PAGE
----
A Return to the Grand Tour: Micromosaic Jewels from the Collection of Elizabeth Locke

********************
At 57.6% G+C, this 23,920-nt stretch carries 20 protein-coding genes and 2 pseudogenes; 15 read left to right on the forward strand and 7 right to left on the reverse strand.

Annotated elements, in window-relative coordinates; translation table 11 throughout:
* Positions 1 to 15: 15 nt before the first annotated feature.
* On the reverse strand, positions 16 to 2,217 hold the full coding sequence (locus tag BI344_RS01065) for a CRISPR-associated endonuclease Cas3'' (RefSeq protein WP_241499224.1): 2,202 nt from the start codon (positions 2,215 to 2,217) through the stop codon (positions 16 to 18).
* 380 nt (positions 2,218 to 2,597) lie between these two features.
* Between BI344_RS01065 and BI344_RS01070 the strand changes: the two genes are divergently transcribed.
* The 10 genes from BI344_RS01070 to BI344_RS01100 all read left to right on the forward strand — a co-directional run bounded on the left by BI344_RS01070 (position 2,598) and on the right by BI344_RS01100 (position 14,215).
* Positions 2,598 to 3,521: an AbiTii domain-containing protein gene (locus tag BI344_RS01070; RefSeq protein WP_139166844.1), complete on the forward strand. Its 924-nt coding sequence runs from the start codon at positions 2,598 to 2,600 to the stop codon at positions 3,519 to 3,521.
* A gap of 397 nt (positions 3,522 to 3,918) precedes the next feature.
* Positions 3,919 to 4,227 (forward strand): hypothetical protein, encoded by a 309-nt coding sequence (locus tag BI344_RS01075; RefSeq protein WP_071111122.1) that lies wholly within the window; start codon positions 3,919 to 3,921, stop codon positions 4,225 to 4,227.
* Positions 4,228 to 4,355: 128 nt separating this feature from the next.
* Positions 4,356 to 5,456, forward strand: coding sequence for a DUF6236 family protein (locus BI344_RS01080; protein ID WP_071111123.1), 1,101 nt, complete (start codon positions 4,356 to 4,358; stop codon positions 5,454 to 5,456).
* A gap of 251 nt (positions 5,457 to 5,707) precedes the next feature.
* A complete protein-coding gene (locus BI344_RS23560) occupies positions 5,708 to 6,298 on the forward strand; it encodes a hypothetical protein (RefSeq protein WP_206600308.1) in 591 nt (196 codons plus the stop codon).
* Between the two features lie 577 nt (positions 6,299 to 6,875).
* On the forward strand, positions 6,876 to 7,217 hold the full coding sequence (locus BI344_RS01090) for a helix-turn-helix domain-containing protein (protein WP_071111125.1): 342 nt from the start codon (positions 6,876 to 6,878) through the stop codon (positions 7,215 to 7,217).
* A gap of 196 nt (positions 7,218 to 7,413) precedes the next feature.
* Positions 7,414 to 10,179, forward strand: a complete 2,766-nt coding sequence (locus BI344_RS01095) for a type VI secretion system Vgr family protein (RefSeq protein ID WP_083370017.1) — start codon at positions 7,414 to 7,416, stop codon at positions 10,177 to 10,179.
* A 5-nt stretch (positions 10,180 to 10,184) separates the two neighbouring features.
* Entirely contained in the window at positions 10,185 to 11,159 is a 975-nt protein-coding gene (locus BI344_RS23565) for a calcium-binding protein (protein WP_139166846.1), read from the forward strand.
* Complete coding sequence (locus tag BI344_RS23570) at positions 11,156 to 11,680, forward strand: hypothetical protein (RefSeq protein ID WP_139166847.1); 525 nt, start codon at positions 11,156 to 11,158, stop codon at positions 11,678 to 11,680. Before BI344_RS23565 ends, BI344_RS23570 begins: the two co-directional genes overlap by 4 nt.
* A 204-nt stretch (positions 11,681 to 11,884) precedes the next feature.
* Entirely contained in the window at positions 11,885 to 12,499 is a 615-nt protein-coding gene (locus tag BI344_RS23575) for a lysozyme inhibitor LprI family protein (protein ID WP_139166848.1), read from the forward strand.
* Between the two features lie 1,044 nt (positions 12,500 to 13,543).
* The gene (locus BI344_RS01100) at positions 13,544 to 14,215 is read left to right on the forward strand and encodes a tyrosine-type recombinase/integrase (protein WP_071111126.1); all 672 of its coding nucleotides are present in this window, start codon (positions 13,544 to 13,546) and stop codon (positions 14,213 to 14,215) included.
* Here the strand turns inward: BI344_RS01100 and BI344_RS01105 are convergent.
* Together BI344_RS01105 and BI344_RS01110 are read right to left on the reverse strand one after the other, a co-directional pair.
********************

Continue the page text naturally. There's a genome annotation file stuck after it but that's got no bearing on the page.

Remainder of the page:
Acclaimed jewelry designer Elizabeth Locke first became fascinated with micromosaics when she lived in Florence, Italy. Now a lost artform, micromosaics were once popular mementos made into jewelry, boxes, and paper weights, and sold to travelers on their Grand Tour through Italy. The delicate jewels passed out of fashion toward the end of the 19th century. Years after her sojourn in Florence, Locke rediscovered micromosaics at the Portobello market in London. She purchased her first one in 1989—a small rectangle of the Temple of Vesta—and re-set it in her distinctive neoclassical style using hand-hammered 19K gold and cabonchon stones. From there her collection grew and now comprises more than a hundred micromosaics, most of which have been mounted as precious jewels. A Return to the Grand Tour: Micromosaic Jewels from the Collection of Elizabeth Locke will be on view at the Gibbes Museum of Art, January 17th through May 3rd.